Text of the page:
Excitement is the word that comes to my mind. BMW Group has BMW, Mini and Motorrad (leisure motorcycle) brands here. India is a rapidly growing market and still at a nascent stage when you look at the premium car market. The sub-two per cent share of luxury cars is small compared to the 5-10 per cent in leading economies. Sooner or later, five per cent of our market should be luxury. I want to steer the business in that direction. As a group, we have completed 100 years globally and a strategy has been decided for the next 100 years. We will define tomorrow’s premium mobility solutions.
What will be your priorities at BMW?
In India, we completed 10 years of plant operations. Now we are thinking about next 10 years. I strongly believe that our strategy is going to be about power to lead. It involves the mindset and has nothing to do with numbers and timeline. No matter what we do, we will be a benchmark in the industry. That will be our aim. To be a leader in that sense, I need to look at expanding the market. In 2007, the market was 2,000 units and it is now at 35,000. We have created the market and sold 66,000 units in last 10 years.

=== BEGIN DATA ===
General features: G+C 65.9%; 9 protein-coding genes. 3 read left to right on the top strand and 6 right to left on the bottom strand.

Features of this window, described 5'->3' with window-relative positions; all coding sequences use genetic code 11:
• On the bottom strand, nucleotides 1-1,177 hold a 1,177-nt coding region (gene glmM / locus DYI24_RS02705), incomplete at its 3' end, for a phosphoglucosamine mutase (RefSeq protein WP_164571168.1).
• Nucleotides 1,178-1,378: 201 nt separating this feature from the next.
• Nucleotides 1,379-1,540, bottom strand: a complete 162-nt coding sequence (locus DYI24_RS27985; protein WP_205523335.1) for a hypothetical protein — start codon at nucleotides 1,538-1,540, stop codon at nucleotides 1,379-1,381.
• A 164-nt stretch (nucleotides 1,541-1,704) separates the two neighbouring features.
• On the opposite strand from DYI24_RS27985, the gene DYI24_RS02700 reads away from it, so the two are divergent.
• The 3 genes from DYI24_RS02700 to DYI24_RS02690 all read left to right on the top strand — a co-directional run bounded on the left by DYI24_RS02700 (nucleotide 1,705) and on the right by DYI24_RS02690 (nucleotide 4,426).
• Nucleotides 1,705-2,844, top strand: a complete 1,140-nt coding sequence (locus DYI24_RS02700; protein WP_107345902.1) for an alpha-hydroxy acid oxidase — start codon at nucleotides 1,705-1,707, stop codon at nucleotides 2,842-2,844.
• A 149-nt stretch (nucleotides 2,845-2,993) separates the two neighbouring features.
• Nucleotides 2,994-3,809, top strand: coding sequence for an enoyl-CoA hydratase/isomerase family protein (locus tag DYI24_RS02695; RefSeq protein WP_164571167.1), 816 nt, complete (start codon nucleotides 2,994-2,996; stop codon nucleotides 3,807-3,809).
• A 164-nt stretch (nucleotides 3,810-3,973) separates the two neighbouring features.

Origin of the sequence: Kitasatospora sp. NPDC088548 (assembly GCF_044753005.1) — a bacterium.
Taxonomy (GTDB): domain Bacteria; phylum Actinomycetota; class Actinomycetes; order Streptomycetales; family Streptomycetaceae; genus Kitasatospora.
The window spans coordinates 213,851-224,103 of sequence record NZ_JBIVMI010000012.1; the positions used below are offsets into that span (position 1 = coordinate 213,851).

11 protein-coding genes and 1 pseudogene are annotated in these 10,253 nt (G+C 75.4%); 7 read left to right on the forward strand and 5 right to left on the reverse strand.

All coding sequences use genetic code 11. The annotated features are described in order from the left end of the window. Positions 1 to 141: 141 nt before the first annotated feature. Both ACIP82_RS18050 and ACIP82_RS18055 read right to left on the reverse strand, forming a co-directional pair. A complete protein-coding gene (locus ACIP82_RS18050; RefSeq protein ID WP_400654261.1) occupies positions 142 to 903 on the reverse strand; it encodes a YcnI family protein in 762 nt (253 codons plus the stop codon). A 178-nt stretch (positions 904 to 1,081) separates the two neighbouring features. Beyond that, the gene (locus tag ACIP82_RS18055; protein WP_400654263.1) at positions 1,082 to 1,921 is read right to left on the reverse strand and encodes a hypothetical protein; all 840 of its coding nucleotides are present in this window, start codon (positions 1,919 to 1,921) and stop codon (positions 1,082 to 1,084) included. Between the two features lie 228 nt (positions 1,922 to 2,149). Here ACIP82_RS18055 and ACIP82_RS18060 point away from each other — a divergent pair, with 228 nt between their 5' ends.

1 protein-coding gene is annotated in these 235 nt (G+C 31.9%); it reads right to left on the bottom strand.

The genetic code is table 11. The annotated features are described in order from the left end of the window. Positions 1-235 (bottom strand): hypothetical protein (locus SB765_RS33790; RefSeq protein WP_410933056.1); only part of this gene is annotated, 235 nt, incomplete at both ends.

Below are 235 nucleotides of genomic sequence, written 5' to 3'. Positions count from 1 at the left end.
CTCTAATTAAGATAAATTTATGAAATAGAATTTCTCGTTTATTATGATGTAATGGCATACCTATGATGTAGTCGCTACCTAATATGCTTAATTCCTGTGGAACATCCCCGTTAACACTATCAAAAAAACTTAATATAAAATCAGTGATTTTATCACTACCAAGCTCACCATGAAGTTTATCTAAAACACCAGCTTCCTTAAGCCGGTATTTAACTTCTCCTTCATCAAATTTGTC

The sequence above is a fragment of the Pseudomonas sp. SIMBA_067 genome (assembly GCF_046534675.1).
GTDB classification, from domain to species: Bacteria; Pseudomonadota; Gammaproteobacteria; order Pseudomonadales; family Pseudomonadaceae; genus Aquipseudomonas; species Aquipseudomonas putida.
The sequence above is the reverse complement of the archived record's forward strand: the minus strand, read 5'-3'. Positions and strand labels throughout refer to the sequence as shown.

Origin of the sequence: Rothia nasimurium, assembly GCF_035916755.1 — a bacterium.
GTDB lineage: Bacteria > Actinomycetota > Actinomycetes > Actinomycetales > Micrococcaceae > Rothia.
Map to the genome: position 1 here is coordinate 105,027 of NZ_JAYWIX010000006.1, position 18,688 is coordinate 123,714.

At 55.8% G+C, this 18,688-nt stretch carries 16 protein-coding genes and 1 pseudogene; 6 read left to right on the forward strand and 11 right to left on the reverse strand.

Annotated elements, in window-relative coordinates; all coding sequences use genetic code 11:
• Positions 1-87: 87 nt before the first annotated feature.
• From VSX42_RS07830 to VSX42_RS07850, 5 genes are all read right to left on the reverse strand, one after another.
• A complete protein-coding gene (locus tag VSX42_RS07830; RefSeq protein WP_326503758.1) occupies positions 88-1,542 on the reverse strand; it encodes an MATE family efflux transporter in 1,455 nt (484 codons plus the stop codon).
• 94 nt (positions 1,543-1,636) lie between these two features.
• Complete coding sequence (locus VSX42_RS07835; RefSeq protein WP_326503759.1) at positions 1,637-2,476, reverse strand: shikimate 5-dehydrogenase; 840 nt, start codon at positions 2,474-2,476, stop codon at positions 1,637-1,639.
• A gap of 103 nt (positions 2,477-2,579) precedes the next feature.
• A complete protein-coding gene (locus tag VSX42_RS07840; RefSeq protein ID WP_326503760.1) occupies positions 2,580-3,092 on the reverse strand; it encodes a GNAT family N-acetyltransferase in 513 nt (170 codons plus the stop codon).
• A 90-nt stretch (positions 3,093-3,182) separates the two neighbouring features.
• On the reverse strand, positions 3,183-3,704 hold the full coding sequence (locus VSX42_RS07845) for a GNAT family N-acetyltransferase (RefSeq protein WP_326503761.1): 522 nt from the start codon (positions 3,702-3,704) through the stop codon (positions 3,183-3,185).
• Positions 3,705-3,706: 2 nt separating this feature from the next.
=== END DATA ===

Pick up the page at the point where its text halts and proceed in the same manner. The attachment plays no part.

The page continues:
You wish to expand the market alone? Should the industry not come together?
Yes. The industry should look at expanding the market. It is good for everyone. I totally believe in that. India is a market where you should look at expansion instead of fighting. There is plenty of room for everyone. Let us talk about number one, two and three when the market gets bigger. I want to be a leader in creating the market now.
Should entry prices for luxury cars come down to expand the market?
The component of pricing in India includes manufacturing cost and taxes. We have been constantly localising. Of our 16 models, eight volume products are locally produced and have an average 50 per cent localisation, including engine. Tax is a big component. If you compare premium and normal cars, the tax differential is big and puts us at some degree of disadvantage. Fifty per cent of the price is taxes and when they come down, the price will come down.
How do you ensure that operations remain profitable even as you expand sales?
At BMW group, we are known for our profit-oriented approach while having volumes. We are efficient in what we do and focus on what customer wants. It is not rocket science. You focus on both volume and profitability. There may be some growing pains in our kind of economy.
The Indian government is drawing ambitious plans for electric mobility by 2030. How does BMW wish to approach this?
We welcome the move. That is a fantastic idea. But we need to discuss the road map towards it. The charging infrastructure takes time. Then there is the issue of a customers’ transition in adapting to the electric technology. Customers’ biggest worry is getting stranded on the roads. If India wants to move towards electrification, plug-in hybrid is a great stepping stone. But plug-in hybrid has not been classified as electric vehicles in GST and that is disappointing. We have an electric line up globally. But we need answers to many questions before we start planning about products here.